Conclusion: in this study, a seroprevalence rate of 20% was observed for positive syphilis serology, which means the impact of the disease on donors is high, this suggests that screening should be reinforced.

Key words

Blood Donors, Prevalence, Syphilis, Epidemiology.

Introduction

It is well-known that since historic times, [1-2] due to the significant increase in the number of cases diagnosed, syphilis has been an exceedingly important challenge for public health [3]. The World Health Organization (WHO) [3-5] estimates that approximately one million people are infected daily worldwide by one or more sexually transmitted diseases (STD) and for 2010 they estimated 11 million new cases of syphilis. For 2012 they estimated a 10% increase in the regional and global prevalence in new cases of syphilis for men and women. This situation merits careful consideration as it contributed to an increase in high risk populations [6]. Syphilis is a bacterial infection caused by Treponema pallidum, which is endemic in low income countries and which occurs at lower rates in middle and high-income countries [7]. Apart from its direct morbidity it increases the risk of infection by the Human Immunodeficiency Virus (HIV) and may cause lifelong disease in children born to mothers infected. It is a disease which, if not treated, will progress over the years through a series of clinical states, and may lead to irreversible cardiovascular and neurological complications. A study undertaken in the USA among men who have sex with men, which was published in July 2017, revealed that the diagnosis of cases of syphilis increased from 9% in 2008 to 11% in 2014, mainly among men aged between 25 and 29 (6% -10%) and among black Africans (9%-14%) [8]. In another study carried out in Brazil, the prevalence of syphilis was 6,3% greater among males (7,5%) than among females (4,3%, p < 0,001). Syphilis was associated with the age group 25-34 years, with people with a low level of education and the unmarried persons [9].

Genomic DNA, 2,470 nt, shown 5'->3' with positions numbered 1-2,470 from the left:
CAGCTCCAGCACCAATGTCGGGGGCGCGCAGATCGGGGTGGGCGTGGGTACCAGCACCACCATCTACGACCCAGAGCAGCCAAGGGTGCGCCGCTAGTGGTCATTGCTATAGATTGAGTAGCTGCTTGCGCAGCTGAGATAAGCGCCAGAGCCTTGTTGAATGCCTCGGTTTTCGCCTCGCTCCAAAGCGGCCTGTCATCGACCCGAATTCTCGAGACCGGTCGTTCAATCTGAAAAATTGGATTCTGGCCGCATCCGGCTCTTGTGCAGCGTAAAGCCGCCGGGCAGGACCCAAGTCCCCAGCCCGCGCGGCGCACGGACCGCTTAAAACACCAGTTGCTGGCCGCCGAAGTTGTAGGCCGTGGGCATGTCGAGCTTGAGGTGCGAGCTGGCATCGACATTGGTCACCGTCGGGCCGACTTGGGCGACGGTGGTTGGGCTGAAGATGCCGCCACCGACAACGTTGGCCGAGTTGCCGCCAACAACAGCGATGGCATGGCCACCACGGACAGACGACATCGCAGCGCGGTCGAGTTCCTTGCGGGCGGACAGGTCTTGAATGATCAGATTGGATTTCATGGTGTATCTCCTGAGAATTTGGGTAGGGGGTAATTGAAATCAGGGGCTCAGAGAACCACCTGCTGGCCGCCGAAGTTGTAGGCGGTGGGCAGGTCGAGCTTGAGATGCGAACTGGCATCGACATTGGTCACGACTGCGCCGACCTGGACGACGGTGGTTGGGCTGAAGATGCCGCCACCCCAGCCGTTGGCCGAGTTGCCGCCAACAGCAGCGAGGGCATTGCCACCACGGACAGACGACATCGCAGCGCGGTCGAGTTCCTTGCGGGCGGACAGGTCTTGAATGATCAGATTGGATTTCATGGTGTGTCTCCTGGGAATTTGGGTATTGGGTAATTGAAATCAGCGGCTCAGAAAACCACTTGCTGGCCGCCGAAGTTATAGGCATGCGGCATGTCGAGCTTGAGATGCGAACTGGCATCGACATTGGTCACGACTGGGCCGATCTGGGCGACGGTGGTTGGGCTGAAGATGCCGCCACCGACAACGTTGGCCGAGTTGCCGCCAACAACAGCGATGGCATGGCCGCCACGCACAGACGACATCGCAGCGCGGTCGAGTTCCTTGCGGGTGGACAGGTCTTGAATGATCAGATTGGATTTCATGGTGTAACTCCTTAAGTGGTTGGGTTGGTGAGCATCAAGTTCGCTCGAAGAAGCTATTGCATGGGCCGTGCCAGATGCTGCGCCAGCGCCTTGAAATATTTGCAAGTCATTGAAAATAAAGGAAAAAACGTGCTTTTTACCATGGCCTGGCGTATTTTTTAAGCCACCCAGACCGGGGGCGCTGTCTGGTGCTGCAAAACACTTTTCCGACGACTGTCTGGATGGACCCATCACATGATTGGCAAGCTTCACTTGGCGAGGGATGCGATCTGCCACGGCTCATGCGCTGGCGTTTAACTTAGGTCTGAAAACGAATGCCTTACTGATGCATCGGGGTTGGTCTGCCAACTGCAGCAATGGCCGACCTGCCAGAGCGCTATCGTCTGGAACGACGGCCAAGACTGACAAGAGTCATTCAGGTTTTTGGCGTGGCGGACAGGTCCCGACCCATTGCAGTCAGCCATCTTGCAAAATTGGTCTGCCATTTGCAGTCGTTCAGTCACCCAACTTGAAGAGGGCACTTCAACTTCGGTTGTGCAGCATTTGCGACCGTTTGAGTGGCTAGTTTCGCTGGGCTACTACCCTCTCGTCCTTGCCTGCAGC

In neighboring Mozambique (8%), South Africa [10] showed a decrease in the seroprevalence rate for syphilis among fertile women between 12 and 49 years of age. In 2003 the rate was 8,6% and in 2011 it was 3,8% [11]. In a survey carried out in Sierra Leone, the estimated prevalence ranged between 1,5% and 5,2% based on regional studies [12].